In one word it’s Brokenness. To be truly poor in spirit means to be truly broken. But the opposite of brokenness is Pride and Arrogance, which are the root and origin of all sin. We judge others, exercise our right to determine good and evil, and get offended when others criticize, judge or insult us.
The Bride doesn’t exercise that right. She has no room in her heart for offense. She is lovesick. She is “unoffendable.”
How “unoffendable” are you? This is a good way to measure our level of brokenness.
In the final portion of chapter 5, the Bride responds to her friends’ questions with a rapturous love poem about her Beloved.
Verse 10-16: Mature Love
[Shulamite] My beloved is radiant and ruddy, outstanding among ten thousand… His mouth is sweetness itself; he is altogether lovely. This is my beloved, this is my friend, daughters of Jerusalem.
Scene summary: The Bride sings her Beloved’s praises.
The Dark Night of the Soul draws to an end, and the Bride sings a rapturous love song dedicated to all the marvelous qualities of her Beloved. She specifically describes ten of His features in beautifully poetic language.
Through this love song, we witness the Bride’s incredible transformation since the first chapter. We remember how at the beginning of the book, her love songs were born out of comfort and ease. She sat in the shade, eating apples and raisins (Song 2:3-6). In this environment, it is not difficult to be “in love.” Yet when the stakes were raised and her Beloved challenged her to go the mountains with Him, she wasn’t willing to leave her comfort zone (Song 2:10-17).
Now, we see a different Bride. She’s experienced life without her Beloved and decided it’s not worth the illusion of safety. She’s pushed past her complacency to go with Him, and when she found Him she would not let him go (Song 3:1-4). After this second awakening, the Beloved reaffirms His love for her, calling forth her “budding virtues,” which is another way of saying He saw who she could be before she was those things and spoke it forth (Song 4:1-15). To this, the Bride responds with a daring prayer at the end of chapter 4, calling forth trials and blessings (represented by north and south winds) to blow through her life and to cause her love to mature.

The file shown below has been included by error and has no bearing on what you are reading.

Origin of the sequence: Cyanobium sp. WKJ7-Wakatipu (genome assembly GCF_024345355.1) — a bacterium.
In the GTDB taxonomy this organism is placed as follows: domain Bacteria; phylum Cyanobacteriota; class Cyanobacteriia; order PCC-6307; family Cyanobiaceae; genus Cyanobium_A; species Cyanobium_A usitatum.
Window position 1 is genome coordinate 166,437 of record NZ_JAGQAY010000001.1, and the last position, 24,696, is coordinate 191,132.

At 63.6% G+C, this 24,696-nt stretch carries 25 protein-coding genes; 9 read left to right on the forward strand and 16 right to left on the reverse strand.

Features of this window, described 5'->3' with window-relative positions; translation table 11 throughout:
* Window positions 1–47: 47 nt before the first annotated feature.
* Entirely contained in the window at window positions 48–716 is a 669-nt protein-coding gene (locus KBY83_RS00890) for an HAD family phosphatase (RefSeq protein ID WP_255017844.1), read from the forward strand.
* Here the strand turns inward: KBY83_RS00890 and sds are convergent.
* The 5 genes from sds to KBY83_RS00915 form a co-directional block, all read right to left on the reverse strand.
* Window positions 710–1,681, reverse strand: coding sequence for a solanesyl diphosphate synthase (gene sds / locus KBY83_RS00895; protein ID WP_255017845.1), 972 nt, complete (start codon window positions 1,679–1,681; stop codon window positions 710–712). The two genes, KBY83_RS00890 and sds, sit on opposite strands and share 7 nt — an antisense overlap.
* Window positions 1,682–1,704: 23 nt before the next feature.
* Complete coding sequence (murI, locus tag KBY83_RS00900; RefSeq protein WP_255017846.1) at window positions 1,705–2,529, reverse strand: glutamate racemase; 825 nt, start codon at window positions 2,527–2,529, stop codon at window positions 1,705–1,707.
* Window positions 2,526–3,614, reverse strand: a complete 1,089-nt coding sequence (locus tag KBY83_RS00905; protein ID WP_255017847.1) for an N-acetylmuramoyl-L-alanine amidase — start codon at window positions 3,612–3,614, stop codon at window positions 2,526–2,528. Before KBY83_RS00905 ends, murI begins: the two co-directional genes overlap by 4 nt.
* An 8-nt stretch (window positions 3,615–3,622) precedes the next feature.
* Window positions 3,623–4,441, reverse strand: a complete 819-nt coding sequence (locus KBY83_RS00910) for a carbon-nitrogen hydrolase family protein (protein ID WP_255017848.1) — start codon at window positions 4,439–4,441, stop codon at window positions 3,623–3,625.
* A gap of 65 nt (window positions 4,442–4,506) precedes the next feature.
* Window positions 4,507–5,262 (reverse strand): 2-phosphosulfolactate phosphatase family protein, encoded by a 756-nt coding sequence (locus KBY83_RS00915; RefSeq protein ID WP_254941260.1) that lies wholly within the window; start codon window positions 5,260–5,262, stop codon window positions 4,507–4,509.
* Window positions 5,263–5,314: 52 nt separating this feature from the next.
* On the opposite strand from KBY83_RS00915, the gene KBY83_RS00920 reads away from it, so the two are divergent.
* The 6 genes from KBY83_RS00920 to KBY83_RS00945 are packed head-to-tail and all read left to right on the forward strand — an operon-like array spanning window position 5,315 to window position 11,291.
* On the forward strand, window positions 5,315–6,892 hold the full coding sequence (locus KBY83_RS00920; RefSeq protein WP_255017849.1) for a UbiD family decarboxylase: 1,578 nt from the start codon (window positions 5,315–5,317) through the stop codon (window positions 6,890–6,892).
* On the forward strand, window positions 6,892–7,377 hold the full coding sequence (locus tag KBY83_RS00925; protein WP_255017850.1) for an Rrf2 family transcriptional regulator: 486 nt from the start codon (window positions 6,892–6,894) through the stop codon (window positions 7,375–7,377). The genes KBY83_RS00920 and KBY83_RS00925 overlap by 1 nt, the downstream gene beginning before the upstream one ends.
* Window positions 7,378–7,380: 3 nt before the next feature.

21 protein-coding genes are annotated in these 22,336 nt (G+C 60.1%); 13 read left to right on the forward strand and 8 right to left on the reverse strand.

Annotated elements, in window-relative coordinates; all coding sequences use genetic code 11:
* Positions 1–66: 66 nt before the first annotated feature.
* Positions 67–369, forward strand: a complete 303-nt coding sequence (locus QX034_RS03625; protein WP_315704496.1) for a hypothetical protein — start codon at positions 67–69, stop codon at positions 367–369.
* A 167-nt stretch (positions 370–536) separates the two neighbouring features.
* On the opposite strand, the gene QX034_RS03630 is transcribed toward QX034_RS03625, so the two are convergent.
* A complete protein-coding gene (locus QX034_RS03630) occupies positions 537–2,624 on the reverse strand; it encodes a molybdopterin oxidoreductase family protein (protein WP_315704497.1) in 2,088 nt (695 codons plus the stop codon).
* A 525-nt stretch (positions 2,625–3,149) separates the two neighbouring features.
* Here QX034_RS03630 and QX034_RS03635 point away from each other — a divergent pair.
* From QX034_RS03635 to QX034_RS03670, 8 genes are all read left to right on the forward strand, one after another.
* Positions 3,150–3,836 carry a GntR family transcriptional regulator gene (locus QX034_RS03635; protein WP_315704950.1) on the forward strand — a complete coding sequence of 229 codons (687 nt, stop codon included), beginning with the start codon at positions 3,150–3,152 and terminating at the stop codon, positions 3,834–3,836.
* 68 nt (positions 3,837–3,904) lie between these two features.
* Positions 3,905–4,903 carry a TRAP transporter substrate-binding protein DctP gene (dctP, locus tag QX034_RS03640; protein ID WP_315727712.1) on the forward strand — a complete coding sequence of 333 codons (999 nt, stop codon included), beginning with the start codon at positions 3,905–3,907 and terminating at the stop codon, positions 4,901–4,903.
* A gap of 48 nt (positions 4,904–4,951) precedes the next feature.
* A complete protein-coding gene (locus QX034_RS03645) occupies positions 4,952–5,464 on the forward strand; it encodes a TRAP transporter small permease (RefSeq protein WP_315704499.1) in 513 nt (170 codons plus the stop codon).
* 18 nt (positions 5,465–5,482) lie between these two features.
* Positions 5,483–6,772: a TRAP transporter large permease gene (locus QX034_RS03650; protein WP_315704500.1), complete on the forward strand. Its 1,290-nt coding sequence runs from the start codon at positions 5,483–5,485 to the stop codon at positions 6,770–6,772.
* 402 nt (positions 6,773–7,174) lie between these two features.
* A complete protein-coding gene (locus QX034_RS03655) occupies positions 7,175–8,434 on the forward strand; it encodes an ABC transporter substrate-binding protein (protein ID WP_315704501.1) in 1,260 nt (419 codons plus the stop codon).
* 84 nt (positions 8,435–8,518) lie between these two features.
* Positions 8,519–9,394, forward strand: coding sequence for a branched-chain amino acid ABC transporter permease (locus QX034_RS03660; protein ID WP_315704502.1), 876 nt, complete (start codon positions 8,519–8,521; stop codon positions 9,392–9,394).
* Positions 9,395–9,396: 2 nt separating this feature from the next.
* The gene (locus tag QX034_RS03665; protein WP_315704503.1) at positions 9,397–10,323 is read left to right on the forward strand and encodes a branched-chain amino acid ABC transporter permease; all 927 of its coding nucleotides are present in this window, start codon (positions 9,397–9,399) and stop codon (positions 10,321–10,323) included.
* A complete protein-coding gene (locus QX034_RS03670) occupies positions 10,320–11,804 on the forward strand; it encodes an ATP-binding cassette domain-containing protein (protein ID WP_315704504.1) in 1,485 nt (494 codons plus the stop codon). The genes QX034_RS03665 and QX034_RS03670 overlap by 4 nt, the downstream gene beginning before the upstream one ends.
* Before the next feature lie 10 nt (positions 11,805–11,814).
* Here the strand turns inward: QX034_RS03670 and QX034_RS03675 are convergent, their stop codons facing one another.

By this time she’s ready for chapter 5—The Dark Night of the Soul. She’s again challenged to leave her comfort zone but this time when she does, she cannot find her Beloved. She can’t see Him or feel Him. He’s nowhere to be found. And yet she holds on to faith. “Blessed are those who have not seen and yet have believed” (John 20:29). She is confident in His love and remains in love with Him. In her quest to find her Beloved, she reaches out to her friends who have been silent companions (and witnesses) throughout her journey. They ask, “How is your beloved better than others?” to which she responds with this incredible love song, born out of separation and trial. Her love has been tested and remains true.
She begins to list out all of the qualities of her Beloved. He is “radiant and rudy, outstanding among ten thousand. His head is purest gold…” Head represents leadership. She’s saying that His leadership is perfect. There is no flaw in Him. And His eyes, which are the ‘windows to the soul,’ are “like doves…washed in milk.” Doves are known for their monogamy and loyalty. Her Beloved is pure in love and fiercely loyal and devoted to her. “His lips are like lilies dripping with myrrh… His mouth is sweetness itself.” This speaks of His speech and words; they are delicate and refined, marked with brokenness and humility. “He is altogether lovely. This is my beloved, this is my friend, daughters of Jerusalem.” She’s absolutely enamored! There is no flaw in her Beloved. In her eyes, He is perfect. In the midst of the Dark Night, even without having received the answer to her prayers yet, she is singing His praises, singing through the night.
How does this move the Beloved’s heart?
It overwhelms Him! In the next chapter, the Beloved appears and responds to the Bride’s love song with another one of his own, in which He calls her “lovely as Jerusalem, as majestic as troops with banners” (Song 6:4). He is utterly moved by her tenacity of faith and unwavering love for Him. In fact, He is so ravished by her love He asks her to “Turn your eyes from me; they overwhelm me” (Song 6:5).
This is true faith. Hebrews 11:1 defines faith as “the substance of things hoped for, the evidence of things not seen.” This is the faith that sustained David through the wilderness for thirteen years, the faith that Hannah held onto when she cried out before the temple, the faith that was credited to Abraham as righteousness when he believed God’s promise that he would be “father of nations” even at a hundred years old.
There have been seasons in my life when I felt hopeless and disillusioned. I couldn’t see the light at the end of the tunnel. How long would this Dark Night of the Soul go on for? Sometimes it felt like it might never end. God seemed far away, like there was a thick wall of fog between us. His words were muffled by the dense darkness, and I could barely make out His silhouette.